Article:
New features include the support for mnemonic citation keys, an automatic keyword scan, export of bibliography styles to XML documents, a new TEI XML backend to export reference data, a first shot at a MARC import filter (not yet feature-complete and most likely full of bugs, but at least it's a start), and a new subdirectory with example files for playing around.
RefDB now also supports a new short citation style in SGML and XML documents. You just need the minimum of markup with a list of citation keys or IDs that you want to cite, something like <citation role="REFDB">miller1999;doe2001</citation>. The new tool refdbxp expands this short notation to the full notation required for the document transformation.
Back then in the days of yore
Of course there were releases prior to 0.9, but no one can actually remember these days, let alone say anything useful about them. If you do not want to leave the old releases in this state of obscurity, feel free to unearth the forgotten releases from CVS and play with them.
Due to the usual imponderabilities that affect a volunteer project, only a very tentative list of planned enhancements can be shown.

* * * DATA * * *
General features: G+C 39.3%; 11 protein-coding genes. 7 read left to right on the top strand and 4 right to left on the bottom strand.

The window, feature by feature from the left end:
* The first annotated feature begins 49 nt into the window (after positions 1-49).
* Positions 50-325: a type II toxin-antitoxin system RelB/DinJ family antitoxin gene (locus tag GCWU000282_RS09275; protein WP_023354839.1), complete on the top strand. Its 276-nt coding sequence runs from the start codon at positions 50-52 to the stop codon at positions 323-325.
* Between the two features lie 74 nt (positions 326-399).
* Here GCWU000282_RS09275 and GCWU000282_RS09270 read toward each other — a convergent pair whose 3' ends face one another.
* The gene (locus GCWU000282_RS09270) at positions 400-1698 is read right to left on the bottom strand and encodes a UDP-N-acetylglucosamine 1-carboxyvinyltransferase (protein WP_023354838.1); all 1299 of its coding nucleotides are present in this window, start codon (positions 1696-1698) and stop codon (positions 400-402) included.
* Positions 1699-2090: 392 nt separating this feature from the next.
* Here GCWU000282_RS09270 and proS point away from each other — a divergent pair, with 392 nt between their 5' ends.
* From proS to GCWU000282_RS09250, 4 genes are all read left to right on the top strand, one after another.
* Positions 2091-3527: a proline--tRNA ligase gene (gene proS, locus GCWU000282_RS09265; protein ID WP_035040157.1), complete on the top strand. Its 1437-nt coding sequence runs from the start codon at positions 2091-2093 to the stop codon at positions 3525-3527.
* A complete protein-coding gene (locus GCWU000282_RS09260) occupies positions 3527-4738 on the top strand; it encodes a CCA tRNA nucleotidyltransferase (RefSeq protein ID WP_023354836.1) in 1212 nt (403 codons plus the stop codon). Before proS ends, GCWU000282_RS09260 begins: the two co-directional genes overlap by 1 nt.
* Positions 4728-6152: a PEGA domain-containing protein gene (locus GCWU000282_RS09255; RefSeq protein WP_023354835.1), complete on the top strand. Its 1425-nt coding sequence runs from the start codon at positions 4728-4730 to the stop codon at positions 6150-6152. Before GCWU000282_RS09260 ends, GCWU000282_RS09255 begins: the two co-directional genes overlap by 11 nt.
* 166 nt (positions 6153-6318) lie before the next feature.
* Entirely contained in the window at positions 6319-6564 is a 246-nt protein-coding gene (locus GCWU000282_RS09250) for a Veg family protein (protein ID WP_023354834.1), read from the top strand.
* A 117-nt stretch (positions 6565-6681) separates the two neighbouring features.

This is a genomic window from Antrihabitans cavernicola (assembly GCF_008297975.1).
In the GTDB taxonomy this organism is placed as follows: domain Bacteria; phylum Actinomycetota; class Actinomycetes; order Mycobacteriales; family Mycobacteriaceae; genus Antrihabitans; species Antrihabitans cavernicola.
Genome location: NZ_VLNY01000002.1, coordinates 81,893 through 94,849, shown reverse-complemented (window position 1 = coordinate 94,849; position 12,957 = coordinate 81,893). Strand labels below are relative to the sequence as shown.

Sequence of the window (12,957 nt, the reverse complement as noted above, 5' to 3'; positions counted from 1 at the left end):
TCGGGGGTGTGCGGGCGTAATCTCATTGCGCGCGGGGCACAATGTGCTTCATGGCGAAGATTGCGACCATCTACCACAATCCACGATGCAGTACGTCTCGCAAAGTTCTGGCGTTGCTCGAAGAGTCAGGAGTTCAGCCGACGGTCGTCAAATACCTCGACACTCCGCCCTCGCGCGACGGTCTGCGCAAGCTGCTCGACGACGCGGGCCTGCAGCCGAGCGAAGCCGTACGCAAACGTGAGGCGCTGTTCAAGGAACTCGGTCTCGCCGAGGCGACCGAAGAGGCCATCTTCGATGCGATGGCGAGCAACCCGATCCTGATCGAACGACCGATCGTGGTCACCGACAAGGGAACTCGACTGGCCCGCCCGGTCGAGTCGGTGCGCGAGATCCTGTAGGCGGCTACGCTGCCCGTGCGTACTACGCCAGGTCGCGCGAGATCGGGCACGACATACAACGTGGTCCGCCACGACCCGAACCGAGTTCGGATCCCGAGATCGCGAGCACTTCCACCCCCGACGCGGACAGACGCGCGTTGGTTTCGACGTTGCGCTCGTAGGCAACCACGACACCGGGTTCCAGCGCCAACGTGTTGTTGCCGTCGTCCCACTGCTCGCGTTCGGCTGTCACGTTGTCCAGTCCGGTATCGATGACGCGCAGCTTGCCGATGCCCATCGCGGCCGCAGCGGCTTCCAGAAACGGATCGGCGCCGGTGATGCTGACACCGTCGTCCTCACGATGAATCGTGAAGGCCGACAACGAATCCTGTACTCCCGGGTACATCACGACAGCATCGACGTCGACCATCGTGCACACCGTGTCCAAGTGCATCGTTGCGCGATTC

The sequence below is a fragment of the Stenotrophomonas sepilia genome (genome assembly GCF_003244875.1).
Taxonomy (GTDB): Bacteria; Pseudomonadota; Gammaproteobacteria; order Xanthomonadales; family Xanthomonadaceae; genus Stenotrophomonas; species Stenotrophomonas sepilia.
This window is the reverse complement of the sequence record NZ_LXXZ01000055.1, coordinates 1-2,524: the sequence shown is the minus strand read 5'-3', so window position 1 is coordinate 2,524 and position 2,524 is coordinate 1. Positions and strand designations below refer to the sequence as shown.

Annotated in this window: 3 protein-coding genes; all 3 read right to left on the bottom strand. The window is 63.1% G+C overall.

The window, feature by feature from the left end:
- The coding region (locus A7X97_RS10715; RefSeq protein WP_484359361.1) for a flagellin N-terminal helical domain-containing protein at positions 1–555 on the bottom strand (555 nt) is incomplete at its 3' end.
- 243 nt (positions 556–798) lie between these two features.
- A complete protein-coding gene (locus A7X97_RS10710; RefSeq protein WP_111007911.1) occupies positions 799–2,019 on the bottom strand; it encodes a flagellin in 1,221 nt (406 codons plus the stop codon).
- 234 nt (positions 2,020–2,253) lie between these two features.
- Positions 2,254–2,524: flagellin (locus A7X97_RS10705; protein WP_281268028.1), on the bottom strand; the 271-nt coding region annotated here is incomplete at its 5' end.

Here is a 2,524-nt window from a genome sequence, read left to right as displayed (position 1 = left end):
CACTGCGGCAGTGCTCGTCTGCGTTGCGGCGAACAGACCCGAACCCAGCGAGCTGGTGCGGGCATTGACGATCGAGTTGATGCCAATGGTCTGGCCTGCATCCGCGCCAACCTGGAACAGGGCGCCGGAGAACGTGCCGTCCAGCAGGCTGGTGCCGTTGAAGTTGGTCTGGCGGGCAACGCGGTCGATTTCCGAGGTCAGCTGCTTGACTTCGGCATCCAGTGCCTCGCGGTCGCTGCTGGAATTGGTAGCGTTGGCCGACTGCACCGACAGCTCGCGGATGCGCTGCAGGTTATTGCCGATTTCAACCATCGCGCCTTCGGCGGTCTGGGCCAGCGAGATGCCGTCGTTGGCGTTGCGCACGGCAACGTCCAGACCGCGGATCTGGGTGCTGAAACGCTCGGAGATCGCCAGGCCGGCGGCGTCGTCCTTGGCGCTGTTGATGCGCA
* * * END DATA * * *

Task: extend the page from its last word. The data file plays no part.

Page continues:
- Improve usability by all means
- Extend the internal data model to facilitate mapping of standard library data formats like MODS
This is a list of links to unfinished stuff which may or may not show up in RefDB eventually.
This is a RelaxNG schema which tries to capture the data that RIS datasets can hold in a structured fashion that is easier for dataset authors to use and easier for database programmers to implement. A full description including the download info is here. Some additional info can be found in this blog entry.
Rich Text Format (RTF) is a plain-text format which can be handled by most commercial and free word processors. Since early 2008 RefDB has experimental support for this format. See this brief description for further information.